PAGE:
February 6, 2012 by Johnny Brooks | Edit
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When a homeowner starts the process of selling their home, their expectations are we want the maximum value, little inconvenience, no concessions and not much coin toward home improvements, then reality sets in. This mind-set is not universal, but a concept that happens more happen than not. The sell of a home does have a psychological angle. It has been shown in scholarly studies that what we own, we value more than what we do not own. For example, scientists took groups of subjects and ask what a nice cup is worth and they say $5. However, they gave a group of matching subjects the cups. Then they asked the same question, what the cups are worth, and they valued it at $8, mainly due to the ownership theory.
Similarly, when we own a property, we have an emotional attachment which distorts an objective view. Sellers decide to wait for their higher price. While this may appear to be a good idea, the higher offer may not arrive and it introduces a delay in a sale. They need to make an objective evaluation. With the housing market down, now is a great time to buy a property, but it’s only a good investment if the price is right. Sellers have to be logical and waiting for your price can often be the worst decision, knowing human nature is to increase the value of what we own. Enough with the psychology.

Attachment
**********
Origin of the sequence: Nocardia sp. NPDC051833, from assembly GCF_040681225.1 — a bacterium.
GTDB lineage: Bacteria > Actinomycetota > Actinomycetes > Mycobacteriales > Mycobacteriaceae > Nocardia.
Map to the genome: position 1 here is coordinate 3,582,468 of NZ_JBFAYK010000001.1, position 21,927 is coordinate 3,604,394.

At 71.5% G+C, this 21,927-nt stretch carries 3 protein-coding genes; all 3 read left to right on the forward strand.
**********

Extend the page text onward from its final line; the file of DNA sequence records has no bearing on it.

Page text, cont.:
Homeowners feel their home is unique and put more emotion than logic into the pricing aspect. Sellers can control the initial asking price, but can’t control the eventual sales price. Sellers can make their home more marketable by creating price, condition and terms that fall into market trends. A real estate professional can evaluate the market and provide the knowledge, skills and tools necessary to determine an accurate assessment of fair market value. Homes that are priced too high miss their target market. Some sellers will take the “Let’s try it and see what happens” approach, we can always adjust the price later. This manuever will end costing the owner in the long run, since the first four to six weeks are the most important during the marketing stage. After this point, most buyers and agents lose enthusiasm, as other newer and better priced properties come on the market. The longer a home is on the market, the lower the selling price. Please visit my website www.JohnnyBrooksHomes.com for helpful tips on buying or selling a home, scan my informative blogs and easy access to view local area homes for sale in Davis, California and the surrounding communities.